Are they moving in the same or opposite directions, and why? Are real yields above or below r-star, and how fast are they moving in which direction?
Don’t worry: I’ll help you answering all these questions in one of my next pieces here on The Macro Compass!

The second way to decompose bond yields is the following:

I promised plain English with an Italian accent, so let’s get in there.

In our monetary system, the purest proxy for a risk-free investment is an overnight deposit at the domestic Central Bank - after all, that’s the clearing house for all commercial banks and an entity fully backed by the government.

For instance, if you have access to a Fed account you’re lucky enough to get this risk-free investment outlet and ‘‘earn’’ around 0% per year at this stage.

But bonds have a maturity longer than overnight, and the fixed income market is very much forward looking: the long-term expectations for the overnight Central Bank deposit rate are captured by OIS swaps, which tell you where the fixed income market consensus expects Central Bank deposit rates to move over a fixed period of time.

If you want to grasp what the market expects Federal Funds rate to be in the future, don’t look at Treasury yields: focus on OIS swaps (for more, see here).

Cool, now let’s move to credit spreads.

What the heck is an Asset Swap Spread (ASW)?

That’s the difference between Treasury yields and OIS swap rates.

Source: Bloomberg data

Wow, a positive ASW spread: Treasury yields (blue) are above OIS swap rates (green).

Does this mean that long-end Treasury bonds have some sort of embedded credit risk that makes them riskier than depositing money at the Fed over time (OIS swaps)?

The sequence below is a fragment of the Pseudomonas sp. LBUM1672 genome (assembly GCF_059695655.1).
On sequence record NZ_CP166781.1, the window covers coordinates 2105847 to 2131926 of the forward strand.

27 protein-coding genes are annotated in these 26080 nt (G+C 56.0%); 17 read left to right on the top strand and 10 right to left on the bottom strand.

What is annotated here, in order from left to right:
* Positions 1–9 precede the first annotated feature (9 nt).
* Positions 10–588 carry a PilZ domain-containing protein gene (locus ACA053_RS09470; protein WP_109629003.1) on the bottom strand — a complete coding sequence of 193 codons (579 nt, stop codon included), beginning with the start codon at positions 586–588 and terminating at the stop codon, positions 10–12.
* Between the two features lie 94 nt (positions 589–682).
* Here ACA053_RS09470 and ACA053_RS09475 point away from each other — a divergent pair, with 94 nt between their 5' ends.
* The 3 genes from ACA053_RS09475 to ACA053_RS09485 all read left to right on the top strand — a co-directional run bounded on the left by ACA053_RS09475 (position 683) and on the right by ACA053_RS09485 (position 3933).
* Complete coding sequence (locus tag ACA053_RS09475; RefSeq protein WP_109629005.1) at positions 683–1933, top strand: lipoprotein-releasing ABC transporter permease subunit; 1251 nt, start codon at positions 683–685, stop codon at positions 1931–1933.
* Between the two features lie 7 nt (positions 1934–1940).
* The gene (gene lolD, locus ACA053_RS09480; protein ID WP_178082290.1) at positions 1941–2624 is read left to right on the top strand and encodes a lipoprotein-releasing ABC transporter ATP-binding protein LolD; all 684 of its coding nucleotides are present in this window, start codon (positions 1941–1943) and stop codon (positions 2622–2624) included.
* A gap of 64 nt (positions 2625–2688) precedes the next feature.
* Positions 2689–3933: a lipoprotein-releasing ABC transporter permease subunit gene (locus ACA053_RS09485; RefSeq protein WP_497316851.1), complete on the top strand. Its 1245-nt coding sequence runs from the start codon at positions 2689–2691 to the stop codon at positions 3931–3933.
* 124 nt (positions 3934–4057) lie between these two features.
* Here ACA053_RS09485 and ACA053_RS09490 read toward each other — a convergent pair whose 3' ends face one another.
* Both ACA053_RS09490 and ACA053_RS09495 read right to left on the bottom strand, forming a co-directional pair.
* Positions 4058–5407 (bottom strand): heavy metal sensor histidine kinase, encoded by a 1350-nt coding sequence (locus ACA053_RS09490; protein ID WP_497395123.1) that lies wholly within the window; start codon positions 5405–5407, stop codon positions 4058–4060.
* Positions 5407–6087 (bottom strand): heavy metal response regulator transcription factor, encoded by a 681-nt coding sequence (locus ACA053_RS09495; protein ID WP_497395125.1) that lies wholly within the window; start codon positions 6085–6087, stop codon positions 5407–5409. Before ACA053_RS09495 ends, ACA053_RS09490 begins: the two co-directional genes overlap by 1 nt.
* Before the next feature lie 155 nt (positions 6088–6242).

No, not really.

Asset swap spreads on safe government bonds are mostly driven by regulation, balance sheet constraints, the repo market and (in the short-term) flows.
ASW spreads are important as they are tightly connected with the functioning of the repo market, and because they influence the investment allocation and risk taking attitude of large fixed income investors (e.g. banks, pension funds) - I’ll cover the Asset Swap Spread market in depth soon on The Macro Compass.

Ok, so Treasury yields = OIS swap rates + ASW spread.

The private sector financing costs are unfortunately higher than Treasury yields though, and hence we need to overlay credit spreads over Treasuries.

Credit spreads are a very important component of the Financial Conditions index: if they widen quick enough, the private sector starts facing higher and higher costs to refinance their large debt loads and hence faces restrictive conditions.
If credit spreads widen too much, the access to credit becomes prohibitively expensive and the private sector moves into a painful and forceful deleveraging.

Here is how High Yield credit spreads are trading:

Source: Bloomberg data

We learnt how to decompose bond yields into real yields + inflation expectations, but also into risk-free rates + ASW + credit spreads and why those decompositions are relevant. Now, time to talk repo and regulation.

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Repo & Regulation: Boring, but Important

The repo market and regulatory developments are by far the most overlooked (yet super important) aspects of the bond market.

A repurchase agreement (repo) is a short-term secured loan: one party borrow cash from another and lends bonds in exchange, with the agreement to repurchase them later once the secured loan expires.
The bond serves as collateral for the transaction.

Source: https://www.brookings.edu/blog/up-front/2020/01/28/what-is-the-repo-market-and-why-does-it-matter/

The repo market is huge: trillions of securities are exchanged in repo every single day.

This market allows cash-rich (e.g. money market funds) and bond-rich counterparts (e.g. banks, pension funds) to exchange cash for securities (and vice versa), but most importantly it allows hedge funds to run leveraged trades at a relatively cheap cost.